Three women do shots in a bar. There is some discussion of sex and STD’s in the very beginning. But the real issues here are violence, PG-13 language, and illegality including theft, destruction of property, extortion, threats to children, and resisting arrest. These issues are constant throughout. Car chases, gunfights, people do get killed, and terrorist activities are the regular fare. This is definitely at the upper end of PG-13, although mostly without the sex element.

Significant Content: D
Anyone who would sacrifice innocent people as an acceptable cost in pursuit of a tactical military objective is immoral. People will do almost anything when something precious to them is in jeopardy. The principle of the Constitution condemn our own current administration. The ends justify the means. The higher good of restoring the country to its principles justifies the lower evils of murder and lying. Don’t entrust the fate of anything significant to computers. Surveillance technology is eliminating privacy and concentrating power in an unhealthy way.

Artistic/Thought Value: C
As an action film, this clearly works quite well. As an airtight plot, well, let’s just say it’s not. Yes, as I said before, the big questions all get answered, but after that you’re left wondering why any of this movie would occur at all. For instance, if the voice can control an F-16 to make the pilot eject, why not just control the plane (or any others) to accomplish her purpose? And, given what she needs from Jerry, why put him in an impossibly tense situation in the beginning which had to allow him to get arrested? Certainly, better plans were available. Nonetheless, the movie does have some interesting things to say about ultimate values and ethics.

Discussion Questions:
~This movie is largely about the question of ultimate values and the violation of lesser values in the achievement of them. Discussing the four main characters, identify what value or values each one considers ultimate and what other values they are thus willing to violate. What does each character “worship,” so to speak? What forms of leverage are used against each of them?
~What happens when anyone is willing to make the ends justify the means absolutely?
~How is the woman like and unlike the voice of God? Consider her ability to take decisions and accommodate her plans to changing facts.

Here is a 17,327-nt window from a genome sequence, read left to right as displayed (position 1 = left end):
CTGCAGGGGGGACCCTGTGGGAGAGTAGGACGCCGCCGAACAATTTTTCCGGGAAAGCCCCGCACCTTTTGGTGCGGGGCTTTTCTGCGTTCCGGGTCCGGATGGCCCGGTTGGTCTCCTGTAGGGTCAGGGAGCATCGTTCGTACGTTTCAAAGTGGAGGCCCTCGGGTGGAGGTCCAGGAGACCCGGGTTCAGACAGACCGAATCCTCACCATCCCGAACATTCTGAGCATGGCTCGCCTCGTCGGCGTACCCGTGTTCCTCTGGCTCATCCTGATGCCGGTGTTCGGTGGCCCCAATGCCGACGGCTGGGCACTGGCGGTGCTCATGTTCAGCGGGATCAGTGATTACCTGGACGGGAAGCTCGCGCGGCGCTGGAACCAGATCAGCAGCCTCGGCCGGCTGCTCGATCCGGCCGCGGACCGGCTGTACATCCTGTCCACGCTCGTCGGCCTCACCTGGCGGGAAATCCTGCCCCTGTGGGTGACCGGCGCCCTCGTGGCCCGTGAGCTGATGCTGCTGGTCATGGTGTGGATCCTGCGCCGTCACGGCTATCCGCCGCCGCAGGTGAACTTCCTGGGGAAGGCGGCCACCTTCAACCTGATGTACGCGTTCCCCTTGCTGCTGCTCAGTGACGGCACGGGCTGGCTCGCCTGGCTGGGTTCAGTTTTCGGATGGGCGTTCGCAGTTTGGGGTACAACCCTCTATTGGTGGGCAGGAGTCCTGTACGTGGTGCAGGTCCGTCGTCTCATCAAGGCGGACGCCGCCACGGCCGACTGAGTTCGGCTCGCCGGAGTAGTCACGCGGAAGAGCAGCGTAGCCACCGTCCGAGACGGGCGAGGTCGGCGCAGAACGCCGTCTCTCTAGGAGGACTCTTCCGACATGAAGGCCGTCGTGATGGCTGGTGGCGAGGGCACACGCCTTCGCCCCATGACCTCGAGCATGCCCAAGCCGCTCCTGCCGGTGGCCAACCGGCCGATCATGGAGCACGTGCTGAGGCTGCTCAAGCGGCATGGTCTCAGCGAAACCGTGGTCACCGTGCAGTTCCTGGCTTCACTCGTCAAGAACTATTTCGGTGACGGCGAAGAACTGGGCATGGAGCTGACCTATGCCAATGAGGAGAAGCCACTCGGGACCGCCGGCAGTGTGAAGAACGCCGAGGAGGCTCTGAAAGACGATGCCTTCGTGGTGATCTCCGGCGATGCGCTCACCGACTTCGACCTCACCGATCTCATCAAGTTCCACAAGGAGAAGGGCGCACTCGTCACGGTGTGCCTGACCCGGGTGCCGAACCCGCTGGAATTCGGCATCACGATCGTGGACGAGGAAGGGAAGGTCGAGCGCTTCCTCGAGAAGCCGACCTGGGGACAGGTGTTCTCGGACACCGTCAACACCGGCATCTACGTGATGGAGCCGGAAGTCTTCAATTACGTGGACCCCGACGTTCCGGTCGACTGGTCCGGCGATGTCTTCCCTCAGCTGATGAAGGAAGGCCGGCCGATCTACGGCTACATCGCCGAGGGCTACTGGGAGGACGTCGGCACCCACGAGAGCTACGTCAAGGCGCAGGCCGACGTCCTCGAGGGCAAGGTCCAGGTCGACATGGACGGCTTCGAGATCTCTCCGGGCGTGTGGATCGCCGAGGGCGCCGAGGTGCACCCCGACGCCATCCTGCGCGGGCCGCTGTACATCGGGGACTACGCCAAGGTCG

~Do you agree with the woman’s assessment of America based upon the Constitution? Is the woman any better morally than the very people she is trying to destroy? How has she become just like them in her effort to destroy them for being that way? Is this the message of the movie? That America has become its enemies by being willing to sacrifice some innocents? Is this a movie advocating moral equivalence?
~When movies address themes like this, do they encourage conversation or do they stifle it by taking such an overpowering position? Are movies that manipulate emotion to push a dogmatically anti-totalitarian message guilty of their own version of artistic totalitarianism? Is it fair to say that some filmmakers refuse to trust their audiences in much the same way that they complain authoritarian political leaders refuse to trust their citizens?
~Consider this entire movie as a con game, where the where the players have made successively more gradual investments in doing what they’re told and have begun to do more and more unacceptable things. At what point should they have quit? What would have happened if they hadn’t? Why are people to throw good money, time, and actions after bad ones once they’ve become invested?
~Obviously the technological capabilities shown in this movie are science fiction impossible right now, but many people worry that we are heading in this direction. Are you worried about this?
Overall Grade: B-/C+
I expected this to be like Michael Douglas’s The Game, but it wasn’t at all. Nonetheless, it was fine, albeit pretty silly.

Meet Dave (2008)

Rated: PG for bawdy and suggestive humor, action and some language.
Length: 90 minutes
Grade: AB+BB=A-
Budget: $60 million
Box Office: $51 million (12 U.S., 39 Intl.)

Written by: Rob Greenberg and Bill Corbett (Only TV for either of them before, including Mystery Science Theater)